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London actors stage “Shrew”

Claire Reising | Friday, January 25, 2008

In a play known for its complicated array of impersonation and deception, only five actors portray 23 characters, with some of them in disguise for the majority of the play. The Actors from the London Stage take a minimalist approach to Shakespeare in staging “The Taming of the Shrew.” With the exception of a few nondescript chairs and a table, they use no scenery. What’s more, the five actors constantly switch between roles. They wear black costumes and distinguish between most of their roles by changing accessories, props and accents.

This bare-bones production may not be a good choice for viewers who are unfamiliar with “The Taming of the Shrew” because the actors’ multiple roles, combined with the convoluted plot, could make this production difficult to follow. Sometimes, the actors even play two characters within the same scene and carry on a conversation between their different roles. Also, portraying so many different roles with only five actors may lessen the depth of individual characters, but most of the roles in “The Taming of the Shrew” are played for comedy and not depth, so the acting does not suffer much from this minimalist approach.

The actors establish a chaotic, yet humorous atmosphere throughout the play, exploiting their characters’ quirky personalities and portraying their dilemmas in a humorous light. Martin Parr draws several laughs from the audience, portraying a servant who impersonates a young woman and playing Bianca’s suitor Gremio with an exaggerated accent, and Andy Greenhalgh smoothly transitions between characters just by changing his posture.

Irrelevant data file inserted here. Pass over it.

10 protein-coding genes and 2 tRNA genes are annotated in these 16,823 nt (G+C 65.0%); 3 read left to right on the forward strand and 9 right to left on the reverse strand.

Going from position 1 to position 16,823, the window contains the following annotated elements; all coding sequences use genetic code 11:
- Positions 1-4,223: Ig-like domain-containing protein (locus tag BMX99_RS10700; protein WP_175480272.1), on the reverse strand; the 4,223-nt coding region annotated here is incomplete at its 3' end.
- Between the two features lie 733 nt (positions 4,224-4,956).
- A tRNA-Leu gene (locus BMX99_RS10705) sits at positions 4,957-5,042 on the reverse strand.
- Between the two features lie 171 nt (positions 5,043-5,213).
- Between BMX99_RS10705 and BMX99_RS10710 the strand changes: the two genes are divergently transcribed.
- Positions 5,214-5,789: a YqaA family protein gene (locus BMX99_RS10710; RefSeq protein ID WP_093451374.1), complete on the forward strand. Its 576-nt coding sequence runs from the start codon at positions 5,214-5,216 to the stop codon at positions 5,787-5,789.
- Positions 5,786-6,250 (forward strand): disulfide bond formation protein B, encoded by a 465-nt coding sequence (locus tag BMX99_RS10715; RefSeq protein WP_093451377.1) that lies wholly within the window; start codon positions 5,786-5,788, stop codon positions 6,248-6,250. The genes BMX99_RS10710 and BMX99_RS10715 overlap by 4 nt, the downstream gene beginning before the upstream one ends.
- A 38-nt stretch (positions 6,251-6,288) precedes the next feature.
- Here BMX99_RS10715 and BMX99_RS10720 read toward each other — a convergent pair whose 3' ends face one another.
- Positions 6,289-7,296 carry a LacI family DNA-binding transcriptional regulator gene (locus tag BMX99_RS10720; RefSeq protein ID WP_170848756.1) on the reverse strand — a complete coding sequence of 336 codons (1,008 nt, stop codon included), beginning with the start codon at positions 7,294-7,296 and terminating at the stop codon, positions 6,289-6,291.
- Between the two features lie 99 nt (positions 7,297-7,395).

The main characters, Katherine and Petruccio, are still likable, despite their strong wills and quick tempers. Although Katherine is a “shrew,” Louise Yates makes her seem like a rational character, and the audience can sympathize with her assertions of independence and her frustrations with the other characters. For example, in one scene, as Bianca snivels in front of her father, viewers can understand Katherine’s annoyance with her sister. Also, after Petruccio marries Katherine, Yates leaves the audience wondering whether Katherine is actually submitting to him or just humoring him to get what she wants. Likewise, Victor Gardener blends Petruccio’s volatile personality with craftiness and even affection, as he attempts to “tame” his new wife.

Although newcomers to “The Taming of the Shrew” may have trouble understanding the play, viewers already familiar with the comedy will enjoy this alternative approach to Shakespeare as they watch five actors play 23 diverse roles.